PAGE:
Published May 2, 2011

You Say Potato, I Say…

By Sally Worley

Garden season is finally here! One of the first crops to get planted in the spring is potatoes. They can be planted as soon as the ground is workable. Home gardeners often plant by Good Friday. Andy and Melissa Dunham of Grinnell Heritage Farm (GHF) receive their potato shipment after risk of their spuds freezing during delivery. “We force the eyes to sprout by laying them out in the greenhouse and watering them for a week or two, and usually plant around mid-April,” says Andy.

Andy Dunham of Grinnell Heritage Farm

Grinnell Heritage Farm plants a mixture of potato varieties to extend their season and spread risk. Some of their favorites include:

  • Early (55-70 days)—Norland, Caribe and Sangre
  • Mid-season (70-90 days)—Kennebec and Kerr’s Pink
  • Late (90-110 days)—German Butterball and Katahdin.

GHF plants their potatoes two to three inches deep and eight to twelve inches apart. Andy: “Some varieties give you ‘lunkers,’ or huge potatoes if you give them enough room, so we plant those closer.” Andy hills his potatoes with his tractor: “It prevents sunburn and makes the potatoes easier to dig.” You can hill by hand by simply shoveling dirt onto the potato plants.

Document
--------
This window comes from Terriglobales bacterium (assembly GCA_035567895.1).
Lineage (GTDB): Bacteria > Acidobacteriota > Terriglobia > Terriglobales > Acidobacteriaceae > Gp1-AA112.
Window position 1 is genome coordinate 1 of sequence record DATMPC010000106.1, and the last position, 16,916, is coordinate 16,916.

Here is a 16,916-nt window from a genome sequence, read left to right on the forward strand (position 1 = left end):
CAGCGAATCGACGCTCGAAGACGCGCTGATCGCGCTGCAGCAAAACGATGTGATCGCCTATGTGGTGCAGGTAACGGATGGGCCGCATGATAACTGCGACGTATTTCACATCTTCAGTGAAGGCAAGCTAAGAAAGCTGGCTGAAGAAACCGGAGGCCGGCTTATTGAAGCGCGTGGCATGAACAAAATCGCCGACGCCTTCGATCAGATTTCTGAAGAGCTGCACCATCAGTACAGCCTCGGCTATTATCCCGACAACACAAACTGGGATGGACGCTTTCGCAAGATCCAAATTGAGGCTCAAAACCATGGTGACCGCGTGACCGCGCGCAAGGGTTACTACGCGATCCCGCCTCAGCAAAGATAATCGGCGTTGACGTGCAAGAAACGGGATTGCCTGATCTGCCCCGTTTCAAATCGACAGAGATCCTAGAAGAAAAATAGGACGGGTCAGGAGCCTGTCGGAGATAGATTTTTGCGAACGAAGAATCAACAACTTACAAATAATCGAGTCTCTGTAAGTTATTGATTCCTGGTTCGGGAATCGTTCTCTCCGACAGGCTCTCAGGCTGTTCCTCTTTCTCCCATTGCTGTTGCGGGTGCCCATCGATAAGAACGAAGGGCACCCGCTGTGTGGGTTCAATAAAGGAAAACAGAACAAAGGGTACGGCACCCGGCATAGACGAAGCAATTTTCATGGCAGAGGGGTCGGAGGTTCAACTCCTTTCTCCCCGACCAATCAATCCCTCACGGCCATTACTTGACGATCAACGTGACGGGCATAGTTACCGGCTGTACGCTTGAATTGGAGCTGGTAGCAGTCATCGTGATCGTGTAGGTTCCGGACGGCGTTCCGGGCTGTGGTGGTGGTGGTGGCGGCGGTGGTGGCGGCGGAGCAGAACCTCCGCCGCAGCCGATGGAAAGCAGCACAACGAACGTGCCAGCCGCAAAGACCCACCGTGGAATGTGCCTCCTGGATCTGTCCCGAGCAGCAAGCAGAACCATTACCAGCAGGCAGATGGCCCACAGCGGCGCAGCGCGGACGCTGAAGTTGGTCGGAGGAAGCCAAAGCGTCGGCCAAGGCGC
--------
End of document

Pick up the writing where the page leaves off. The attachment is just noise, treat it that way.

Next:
“Colorado potato beetle is the biggest pest of potatoes,” says Andy. “Before the widespread use of pesticides it was often the job for kids to walk along with a coffee can full of kerosene to put the beetles and larvae into. If you only have a few, picking off the larvae and drowning them is still an effective way to control them.” The crew at GHF scouts the field regularly, and sprays organically approved Bt or Entrust if the beetle population reaches a critical threshold.

Andy recommends storing potatoes dirty and avoiding temperature fluctuations. “Ideal storage conditions are 40-54 degrees and 95-98% humidity, so a semi-open bag in a cool space would work. Rotten potatoes really stink, in addition to making others rot, so keep your eyes peeled.”

Farming Practically is a monthly column I write for Wheatsfield Cooperative’s “The Field Journal.” The newsletter can be viewed in its entirety at